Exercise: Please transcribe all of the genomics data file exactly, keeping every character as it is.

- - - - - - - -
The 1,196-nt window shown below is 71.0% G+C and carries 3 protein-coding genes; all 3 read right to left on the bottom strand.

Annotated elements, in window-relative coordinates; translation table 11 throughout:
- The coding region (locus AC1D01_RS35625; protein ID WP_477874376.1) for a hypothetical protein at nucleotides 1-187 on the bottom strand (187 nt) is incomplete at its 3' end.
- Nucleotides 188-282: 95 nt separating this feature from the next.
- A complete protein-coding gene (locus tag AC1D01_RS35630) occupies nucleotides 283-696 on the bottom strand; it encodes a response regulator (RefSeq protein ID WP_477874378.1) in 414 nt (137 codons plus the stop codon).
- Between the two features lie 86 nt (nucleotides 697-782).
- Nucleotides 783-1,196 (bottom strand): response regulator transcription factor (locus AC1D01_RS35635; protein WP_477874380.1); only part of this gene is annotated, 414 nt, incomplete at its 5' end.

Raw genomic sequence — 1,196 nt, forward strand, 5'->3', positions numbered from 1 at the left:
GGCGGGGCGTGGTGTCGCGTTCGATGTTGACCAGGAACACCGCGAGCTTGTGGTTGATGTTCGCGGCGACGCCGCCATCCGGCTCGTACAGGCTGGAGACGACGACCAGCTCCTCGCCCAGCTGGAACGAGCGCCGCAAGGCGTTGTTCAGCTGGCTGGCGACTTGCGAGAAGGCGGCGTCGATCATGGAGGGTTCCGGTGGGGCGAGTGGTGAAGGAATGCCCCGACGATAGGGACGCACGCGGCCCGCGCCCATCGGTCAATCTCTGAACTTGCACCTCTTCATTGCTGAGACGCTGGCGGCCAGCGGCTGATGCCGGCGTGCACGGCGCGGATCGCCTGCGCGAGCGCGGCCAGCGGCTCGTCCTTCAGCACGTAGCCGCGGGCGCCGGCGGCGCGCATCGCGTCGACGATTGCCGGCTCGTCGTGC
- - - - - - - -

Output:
The 1,196-nt window shown below is 71.0% G+C and carries 3 protein-coding genes; all 3 read right to left on the bottom strand.

Annotated elements, in window-relative coordinates; translation table 11 throughout:
- The coding region (locus AC1D01_RS35625; protein ID WP_477874376.1) for a hypothetical protein at nucleotides 1-187 on the bottom strand (187 nt) is incomplete at its 3' end.
- Nucleotides 188-282: 95 nt separating this feature from the next.
- A complete protein-coding gene (locus tag AC1D01_RS35630) occupies nucleotides 283-696 on the bottom strand; it encodes a response regulator (RefSeq protein ID WP_477874378.1) in 414 nt (137 codons plus the stop codon).
- Between the two features lie 86 nt (nucleotides 697-782).
- Nucleotides 783-1,196 (bottom strand): response regulator transcription factor (locus AC1D01_RS35635; protein WP_477874380.1); only part of this gene is annotated, 414 nt, incomplete at its 5' end.

Raw genomic sequence — 1,196 nt, forward strand, 5'->3', positions numbered from 1 at the left:
GGCGGGGCGTGGTGTCGCGTTCGATGTTGACCAGGAACACCGCGAGCTTGTGGTTGATGTTCGCGGCGACGCCGCCATCCGGCTCGTACAGGCTGGAGACGACGACCAGCTCCTCGCCCAGCTGGAACGAGCGCCGCAAGGCGTTGTTCAGCTGGCTGGCGACTTGCGAGAAGGCGGCGTCGATCATGGAGGGTTCCGGTGGGGCGAGTGGTGAAGGAATGCCCCGACGATAGGGACGCACGCGGCCCGCGCCCATCGGTCAATCTCTGAACTTGCACCTCTTCATTGCTGAGACGCTGGCGGCCAGCGGCTGATGCCGGCGTGCACGGCGCGGATCGCCTGCGCGAGCGCGGCCAGCGGCTCGTCCTTCAGCACGTAGCCGCGGGCGCCGGCGGCGCGCATCGCGTCGACGATTGCCGGCTCGTCGTGC